Tag Archives: vietnamese new year

Vietnamese Tradition: Lunar New Year Outfits


Informant G is a 20 year old Cinema and Media Studies major from The Inland Empire in Southern California. Her family is primarily Vietnamese and Cambodian, and G lived in Vietnam for periods of time as a child. She is a junior at USC.


Please excuse any grammar issues, these are direct text message quotes. G sent me a photo of herself and her older sister wearing áo dài. She said the following:

“During Lunar New Year (Tết in Vietnamese) most people wear áo dài which is the traditional Vietnamese dress/costume/outfit. Although, it’s not exclusively worn during Lunar New Years, most people buy new áo dàis or wear their best one as a way to start the new year off well.”

When I asked about further significance in the type of áo dài, she replied

“they more symbolize the significance of an event, like people can wear it in their casual life but the fancier an áo dài the more formal/significant an event is”

“the color is also very important (not as much any more) but during Tet a lot of people wear red áo dài because it represents luck and prosperity”


There are a number of significant details in this anecdotal description. For one thing, G clearly indicates an association with life cycle. There is a purpose in the kind of áo dài worn as one enters the new year. She mentions that people might “buy new áo dàis” – perhaps as a physical representation of newness – or wear their best one as a way of instating luck. G explained that áo dài is a Vietnamese garment that can be worn casually, but a fancier one is considered more formal and correlates with the event for which it’s worn. G also mentions that the color red has some significance. I find this interesting because, though Vietnam is considered a Southeast Asian country, imperialism brought bits of Chinese culture into Vietnamese culture, and the East Asian significance of the color red has been part of Vietnamese tradition, too. Traditions done for the purpose of bringing luck into the new year are incredibly common (ie: Latin Americans eating 12 grapes or bringing a suitcase around the block) – they are meant to induce prosperity, and multiple aspects of wearing fancy, or sometimes red áo dài reflect that folkloric commonality.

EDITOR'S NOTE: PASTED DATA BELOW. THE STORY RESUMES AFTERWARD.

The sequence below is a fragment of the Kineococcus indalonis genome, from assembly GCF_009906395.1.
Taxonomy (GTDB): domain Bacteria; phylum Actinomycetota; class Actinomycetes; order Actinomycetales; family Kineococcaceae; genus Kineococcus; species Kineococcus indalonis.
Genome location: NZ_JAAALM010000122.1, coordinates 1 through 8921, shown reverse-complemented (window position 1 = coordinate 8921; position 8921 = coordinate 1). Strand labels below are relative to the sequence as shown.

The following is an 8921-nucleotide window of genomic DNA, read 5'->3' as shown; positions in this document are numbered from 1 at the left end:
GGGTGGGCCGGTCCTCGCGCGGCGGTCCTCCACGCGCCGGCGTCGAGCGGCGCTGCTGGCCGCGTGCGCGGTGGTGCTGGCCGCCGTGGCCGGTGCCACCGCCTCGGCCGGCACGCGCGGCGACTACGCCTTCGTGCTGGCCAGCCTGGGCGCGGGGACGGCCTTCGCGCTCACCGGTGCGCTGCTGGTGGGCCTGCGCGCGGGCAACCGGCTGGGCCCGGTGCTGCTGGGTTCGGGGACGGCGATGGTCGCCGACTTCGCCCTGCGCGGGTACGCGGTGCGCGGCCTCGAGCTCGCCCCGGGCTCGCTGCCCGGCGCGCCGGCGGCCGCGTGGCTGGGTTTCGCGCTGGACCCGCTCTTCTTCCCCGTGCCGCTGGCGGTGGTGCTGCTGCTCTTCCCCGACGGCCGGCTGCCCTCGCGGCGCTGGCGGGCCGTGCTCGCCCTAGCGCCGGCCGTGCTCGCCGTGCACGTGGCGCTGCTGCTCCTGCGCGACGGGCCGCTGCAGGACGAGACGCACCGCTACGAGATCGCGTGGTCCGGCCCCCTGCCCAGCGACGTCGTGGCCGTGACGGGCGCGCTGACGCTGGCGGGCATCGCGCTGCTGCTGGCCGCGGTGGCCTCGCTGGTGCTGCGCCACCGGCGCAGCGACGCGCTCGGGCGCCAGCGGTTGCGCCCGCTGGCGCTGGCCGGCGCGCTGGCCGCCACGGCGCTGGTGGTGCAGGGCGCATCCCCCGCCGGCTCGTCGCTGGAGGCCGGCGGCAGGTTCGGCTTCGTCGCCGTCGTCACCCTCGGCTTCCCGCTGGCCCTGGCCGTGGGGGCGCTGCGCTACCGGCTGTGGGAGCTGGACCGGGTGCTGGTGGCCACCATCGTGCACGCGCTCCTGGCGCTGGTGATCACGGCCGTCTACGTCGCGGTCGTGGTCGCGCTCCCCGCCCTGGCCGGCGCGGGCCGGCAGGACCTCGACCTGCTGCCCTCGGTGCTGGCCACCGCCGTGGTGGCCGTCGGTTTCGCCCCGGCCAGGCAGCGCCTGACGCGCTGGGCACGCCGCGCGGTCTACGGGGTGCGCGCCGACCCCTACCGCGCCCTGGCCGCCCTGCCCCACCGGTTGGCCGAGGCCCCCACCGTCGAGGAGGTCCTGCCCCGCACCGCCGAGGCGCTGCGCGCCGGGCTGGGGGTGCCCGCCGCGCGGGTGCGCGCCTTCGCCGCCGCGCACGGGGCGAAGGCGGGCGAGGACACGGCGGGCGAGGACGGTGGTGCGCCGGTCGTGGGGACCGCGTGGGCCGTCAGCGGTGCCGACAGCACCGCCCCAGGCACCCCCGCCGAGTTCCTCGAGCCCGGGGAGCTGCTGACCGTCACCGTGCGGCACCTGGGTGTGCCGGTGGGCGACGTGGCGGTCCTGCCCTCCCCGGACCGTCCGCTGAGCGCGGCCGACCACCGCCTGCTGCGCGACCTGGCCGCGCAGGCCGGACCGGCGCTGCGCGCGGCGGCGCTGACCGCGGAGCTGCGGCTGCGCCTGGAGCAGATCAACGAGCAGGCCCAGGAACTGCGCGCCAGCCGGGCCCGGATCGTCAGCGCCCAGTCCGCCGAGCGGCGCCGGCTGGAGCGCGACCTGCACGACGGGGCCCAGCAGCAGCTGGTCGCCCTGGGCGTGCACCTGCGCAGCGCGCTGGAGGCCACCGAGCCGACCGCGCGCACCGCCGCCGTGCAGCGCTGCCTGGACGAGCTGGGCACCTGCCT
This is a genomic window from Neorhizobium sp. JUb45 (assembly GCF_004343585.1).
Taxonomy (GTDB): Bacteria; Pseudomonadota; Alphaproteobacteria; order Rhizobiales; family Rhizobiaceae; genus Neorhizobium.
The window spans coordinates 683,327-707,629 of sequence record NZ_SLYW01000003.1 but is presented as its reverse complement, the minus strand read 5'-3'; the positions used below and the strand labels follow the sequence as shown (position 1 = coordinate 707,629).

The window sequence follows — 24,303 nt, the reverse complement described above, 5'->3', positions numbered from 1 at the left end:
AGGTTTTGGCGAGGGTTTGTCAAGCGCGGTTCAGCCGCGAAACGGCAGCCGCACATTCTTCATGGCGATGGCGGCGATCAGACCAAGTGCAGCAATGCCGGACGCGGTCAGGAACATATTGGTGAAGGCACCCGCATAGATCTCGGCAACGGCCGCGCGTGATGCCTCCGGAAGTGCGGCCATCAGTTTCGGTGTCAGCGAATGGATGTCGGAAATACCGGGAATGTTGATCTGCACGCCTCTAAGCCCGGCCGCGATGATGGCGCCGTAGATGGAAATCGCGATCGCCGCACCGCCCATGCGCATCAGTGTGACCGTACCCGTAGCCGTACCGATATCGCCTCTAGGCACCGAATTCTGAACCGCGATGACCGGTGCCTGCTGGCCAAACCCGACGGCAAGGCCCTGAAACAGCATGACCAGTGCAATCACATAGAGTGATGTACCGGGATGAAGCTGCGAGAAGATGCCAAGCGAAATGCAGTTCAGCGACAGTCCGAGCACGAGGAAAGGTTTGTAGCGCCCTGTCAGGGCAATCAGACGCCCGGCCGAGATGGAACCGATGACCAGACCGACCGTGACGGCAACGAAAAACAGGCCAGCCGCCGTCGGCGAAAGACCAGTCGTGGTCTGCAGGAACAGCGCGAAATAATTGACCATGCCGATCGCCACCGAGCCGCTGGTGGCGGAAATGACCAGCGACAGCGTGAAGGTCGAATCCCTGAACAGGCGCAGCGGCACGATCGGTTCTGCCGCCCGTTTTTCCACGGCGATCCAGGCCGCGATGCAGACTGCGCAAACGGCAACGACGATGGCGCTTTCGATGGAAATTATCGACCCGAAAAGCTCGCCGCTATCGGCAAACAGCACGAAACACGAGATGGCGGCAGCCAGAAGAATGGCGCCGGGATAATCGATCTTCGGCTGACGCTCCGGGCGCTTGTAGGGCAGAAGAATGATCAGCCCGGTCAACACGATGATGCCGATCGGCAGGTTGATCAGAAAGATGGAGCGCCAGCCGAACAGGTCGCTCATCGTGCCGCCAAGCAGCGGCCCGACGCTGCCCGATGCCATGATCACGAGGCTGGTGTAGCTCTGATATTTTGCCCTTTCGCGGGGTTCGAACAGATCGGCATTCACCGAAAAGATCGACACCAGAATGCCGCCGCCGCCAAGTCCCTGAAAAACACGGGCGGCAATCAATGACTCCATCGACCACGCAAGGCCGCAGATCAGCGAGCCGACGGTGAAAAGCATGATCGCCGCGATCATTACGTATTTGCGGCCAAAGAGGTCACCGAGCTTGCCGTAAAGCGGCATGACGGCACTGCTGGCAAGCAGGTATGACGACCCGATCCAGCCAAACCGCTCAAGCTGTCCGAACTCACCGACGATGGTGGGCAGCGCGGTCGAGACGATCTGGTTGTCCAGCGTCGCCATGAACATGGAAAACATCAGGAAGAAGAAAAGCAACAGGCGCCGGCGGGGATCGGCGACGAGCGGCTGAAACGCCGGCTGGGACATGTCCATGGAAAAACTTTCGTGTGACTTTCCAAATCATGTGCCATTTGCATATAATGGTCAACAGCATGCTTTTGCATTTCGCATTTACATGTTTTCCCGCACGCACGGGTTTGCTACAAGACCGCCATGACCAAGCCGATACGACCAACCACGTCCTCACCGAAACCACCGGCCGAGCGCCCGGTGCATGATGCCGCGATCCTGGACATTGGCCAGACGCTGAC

Don’t Sweep the Floor on Lunar New Year

Main Piece:

D: On the first day of New Year, you don’t sweep the floor. They believe that you’re gonna sweep away all of the good things– they don’t talk about luck, they talk about wealth, money. So you just keep it inside the house, or maybe you can gather it in one spot and leave it there. Until…maybe– because they celebrate on the first, second, and third [days]– those are the three main, then on the third day, you can take away the trash. Or, if you swept it outside, you can sweep it back in. 


My informant is my father, who was born and raised in Vietnam. Vietnamese New Year is often a large celebration, which goes according to the Lunar calendar. In Vietnamese, New Year is called Tết, and is full of superstitions and traditional practices to ensure the following year will be filled with good luck and fortune. My father’s grandfather and mother thus performed this practice every New Year, however, my father does not believe in it as much. Since immigrating to the United States in the 1990s and having his own family, we have not performed this practice.


This is a transcription of a live conversation between my father and me. He often tells me stories about his life and past and was reminded of this story when I asked him about folk magic.